©1975 Andrew Calhoun, recorded on Water Street.

My father died, with wrinkled cheeks 
I watched him grow old in two weeks 
His lips like liver, his face so white 
He clutched the sheets, and moaned all night 
When my father died, I cried and cried 
And tried to fill the hole inside 
My father fell down on the run 
Between myself and the setting sun 
And it became so clear and plain 
That I would die, and my own son 
Would someday die the same 

O my friends, I hate to go 
Though I never felt quite here you know 
But trust comes only when you bend 
We all get left out in the end 
For when we die, I don't know why 
I guess we die alone 

A woman's legs, a woman's love 
A woman's thighs, a woman's blood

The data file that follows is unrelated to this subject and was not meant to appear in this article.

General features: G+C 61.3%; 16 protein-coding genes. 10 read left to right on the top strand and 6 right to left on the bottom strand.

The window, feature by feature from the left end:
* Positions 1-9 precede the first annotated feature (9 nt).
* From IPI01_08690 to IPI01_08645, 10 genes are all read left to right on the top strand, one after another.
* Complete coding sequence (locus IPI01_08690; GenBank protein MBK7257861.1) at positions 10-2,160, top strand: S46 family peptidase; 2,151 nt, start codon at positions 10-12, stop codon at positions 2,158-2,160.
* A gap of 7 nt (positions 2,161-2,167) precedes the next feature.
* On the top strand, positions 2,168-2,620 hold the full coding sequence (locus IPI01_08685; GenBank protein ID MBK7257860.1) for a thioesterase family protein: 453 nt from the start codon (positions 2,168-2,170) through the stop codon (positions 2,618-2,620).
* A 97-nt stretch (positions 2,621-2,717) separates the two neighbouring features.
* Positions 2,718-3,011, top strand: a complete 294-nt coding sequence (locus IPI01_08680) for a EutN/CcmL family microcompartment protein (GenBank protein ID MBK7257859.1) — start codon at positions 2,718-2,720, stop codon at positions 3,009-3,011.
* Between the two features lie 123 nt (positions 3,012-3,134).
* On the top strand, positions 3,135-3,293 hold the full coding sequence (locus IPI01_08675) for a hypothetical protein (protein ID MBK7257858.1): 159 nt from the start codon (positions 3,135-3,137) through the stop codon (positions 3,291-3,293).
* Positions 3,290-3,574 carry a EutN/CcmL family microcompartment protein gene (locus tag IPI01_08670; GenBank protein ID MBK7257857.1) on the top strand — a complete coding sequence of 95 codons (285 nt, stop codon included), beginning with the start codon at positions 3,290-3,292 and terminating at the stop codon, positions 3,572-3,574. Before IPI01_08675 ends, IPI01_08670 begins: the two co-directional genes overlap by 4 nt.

Between the sheets, we held our strength 
And lay in melancholy warmth 
Worried for friends, and daughter and sons 
And suicide, and money and guns 
Down in the sewers of the earth 
I fought for you 
I never thought I would die first 
Such a weak and sinful thing to do 

There's a madness I've not felt before 
Between my shoulders and the floor 
My body stands in total shock 
There's something I've been waiting for 
A key is turning in the lock 
And when my foot slips off the wheel 
I wonder how my feet will feel? 
I spoke to God the other night 
Why do you watch your children burn? 
—It's jealousy 
Between the coldness and the heat 
Infinite, but incomplete 
I don't know what to learn 
This room some warm and holy tomb 
Between the wasteland and the womb 
O my woman, O my wife 
Acts of love and facts of life 
Seem to separate from one another 
Turn the mirror to the wall 
I can hardly see my face at all 
I don't know what waits in store 
Out of sight, but just ahead 
And as we fade I am afraid 
That I won't see you anymore 
And I won't know you anymore 
And I won't know I love you anymore